The long journey of the potato, from Incan gardens in the Andes thousands of years ago to a NASA manned rocket destined for Mars in the twenty-first century
The potato—humble, lumpy, bland, familiar—is a decidedly unglamorous staple of the dinner table. Or is it? John Reader’s narrative on the role of the potato in world history suggests we may be underestimating this remarkable tuber. From domestication in Peru 8,000 years ago to its status today as the world’s fourth largest food crop, the potato has played a starring—or at least supporting—role in many chapters of human history. In this witty and engaging book, Reader opens our eyes to the power of the potato.
Whether embraced as the solution to hunger or wielded as a weapon of exploitation, blamed for famine and death or recognized for spurring progress, the potato has often changed the course of human events. Reader focuses on sixteenth-century South America, where the indigenous potato enabled Spanish conquerors to feed thousands of conscripted native people; eighteenth-century Europe, where the nutrition-packed potato brought about a population explosion; and today’s global world, where the potato is an essential food source but also the world’s most chemically-dependent crop. Where potatoes have been adopted as a staple food, social change has always followed. It may be “just” a humble vegetable, John Reader shows, yet the history of the potato has been anything but dull.
"[This] accessible account embraces the latest scholarship and addresses the failings of previous works on the subject. Indeed the book, like the tuber it describes, fills a void: the spud now has the biography it deserves."—Economist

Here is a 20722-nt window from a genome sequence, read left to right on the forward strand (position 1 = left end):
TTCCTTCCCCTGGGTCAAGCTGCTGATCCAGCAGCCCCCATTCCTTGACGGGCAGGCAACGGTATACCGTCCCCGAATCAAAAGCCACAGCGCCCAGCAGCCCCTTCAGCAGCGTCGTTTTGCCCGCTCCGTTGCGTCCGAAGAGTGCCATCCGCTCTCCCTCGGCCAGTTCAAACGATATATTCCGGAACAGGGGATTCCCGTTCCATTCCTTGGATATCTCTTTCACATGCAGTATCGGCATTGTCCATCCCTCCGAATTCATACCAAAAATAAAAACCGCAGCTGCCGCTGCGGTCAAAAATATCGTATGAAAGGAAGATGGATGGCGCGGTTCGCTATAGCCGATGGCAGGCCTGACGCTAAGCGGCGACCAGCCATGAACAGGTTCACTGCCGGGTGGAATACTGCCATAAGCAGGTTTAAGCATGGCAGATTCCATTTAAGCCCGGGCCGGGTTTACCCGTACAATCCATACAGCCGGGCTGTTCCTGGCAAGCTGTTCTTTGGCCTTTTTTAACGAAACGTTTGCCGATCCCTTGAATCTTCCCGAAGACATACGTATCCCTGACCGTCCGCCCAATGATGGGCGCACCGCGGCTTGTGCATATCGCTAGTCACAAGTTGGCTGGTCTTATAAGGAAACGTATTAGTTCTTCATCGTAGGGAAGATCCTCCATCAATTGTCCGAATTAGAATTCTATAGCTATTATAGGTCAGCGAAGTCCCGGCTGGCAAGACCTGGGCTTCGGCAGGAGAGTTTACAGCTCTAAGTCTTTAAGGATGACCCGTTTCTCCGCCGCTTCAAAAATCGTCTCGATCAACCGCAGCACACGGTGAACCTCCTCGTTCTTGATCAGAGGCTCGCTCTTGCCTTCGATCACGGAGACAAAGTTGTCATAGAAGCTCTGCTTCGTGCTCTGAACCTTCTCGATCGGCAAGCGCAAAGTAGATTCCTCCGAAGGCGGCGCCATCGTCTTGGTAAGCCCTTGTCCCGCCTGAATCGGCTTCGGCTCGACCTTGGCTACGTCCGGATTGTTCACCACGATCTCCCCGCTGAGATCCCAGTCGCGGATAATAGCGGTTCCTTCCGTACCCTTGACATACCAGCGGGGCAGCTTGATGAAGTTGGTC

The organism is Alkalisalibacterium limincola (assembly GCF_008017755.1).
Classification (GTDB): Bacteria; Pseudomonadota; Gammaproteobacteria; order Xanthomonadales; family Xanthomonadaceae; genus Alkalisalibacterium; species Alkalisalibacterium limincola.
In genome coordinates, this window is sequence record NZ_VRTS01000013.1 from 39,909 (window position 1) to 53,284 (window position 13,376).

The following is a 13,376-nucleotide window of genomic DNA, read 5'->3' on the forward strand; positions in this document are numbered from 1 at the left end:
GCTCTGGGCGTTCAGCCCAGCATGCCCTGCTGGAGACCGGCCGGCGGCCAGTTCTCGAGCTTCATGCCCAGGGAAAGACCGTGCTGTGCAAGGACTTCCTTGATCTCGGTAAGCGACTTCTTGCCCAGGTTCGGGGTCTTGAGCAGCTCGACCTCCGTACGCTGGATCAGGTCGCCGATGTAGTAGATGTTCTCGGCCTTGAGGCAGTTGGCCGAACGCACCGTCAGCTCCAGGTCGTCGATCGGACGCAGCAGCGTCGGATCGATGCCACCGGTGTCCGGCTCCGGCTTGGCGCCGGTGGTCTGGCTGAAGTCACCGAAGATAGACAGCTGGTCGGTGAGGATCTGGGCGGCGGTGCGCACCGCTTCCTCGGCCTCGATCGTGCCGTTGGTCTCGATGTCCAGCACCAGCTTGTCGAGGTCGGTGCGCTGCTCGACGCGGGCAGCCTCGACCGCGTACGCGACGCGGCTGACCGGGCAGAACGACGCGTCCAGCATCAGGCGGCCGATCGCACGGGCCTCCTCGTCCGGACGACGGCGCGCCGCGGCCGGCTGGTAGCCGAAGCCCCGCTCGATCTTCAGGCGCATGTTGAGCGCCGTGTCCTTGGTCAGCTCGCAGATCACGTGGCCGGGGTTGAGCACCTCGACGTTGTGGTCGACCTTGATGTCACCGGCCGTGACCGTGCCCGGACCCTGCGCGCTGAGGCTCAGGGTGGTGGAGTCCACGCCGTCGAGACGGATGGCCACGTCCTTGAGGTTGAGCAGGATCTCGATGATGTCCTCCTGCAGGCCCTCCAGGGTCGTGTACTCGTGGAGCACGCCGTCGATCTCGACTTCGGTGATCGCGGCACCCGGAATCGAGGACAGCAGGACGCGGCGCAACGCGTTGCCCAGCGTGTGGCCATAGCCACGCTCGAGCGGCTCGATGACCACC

"John Reader's superb history traces the potato's rise from mistaken identity to the basic food now cultivated in 149 countries."—Robert Collins, Sunday Times
"As a staple of the global diet, the potato is worth this digestible book . . ."—Iain Finlayson, Times
". . . rarely has this kind of thing been done so well."—Giles Foden, Conde Nast Traveller
"A riveting new history . . ."—Toby Morison, Sunday Telegraph Stella Supplement
"A very thorough historical treatment of the tuber."—Billy Heller, New York Post
"Photojournalist Reader traces the humble potato from its roots in the Peruvian Andes to J.R. Simplot's multibillion-dollar-a-year French fry business. . . . Recommended for academic and large public libraries."—Library Journal
"Potato is more than a history of the spud. . . . [This] is a history of colonialization, industrialization, and globalization whose perspective is determined by the evolutions and adaptations of the 'propitious esculent.' . . . Highly recommended."—A. B. Audant, Choice
"[Potato is] the story of the power of a species of plant to influence and to shape the development of world cultures."—James P. Hammersmith, Southern Humanities Review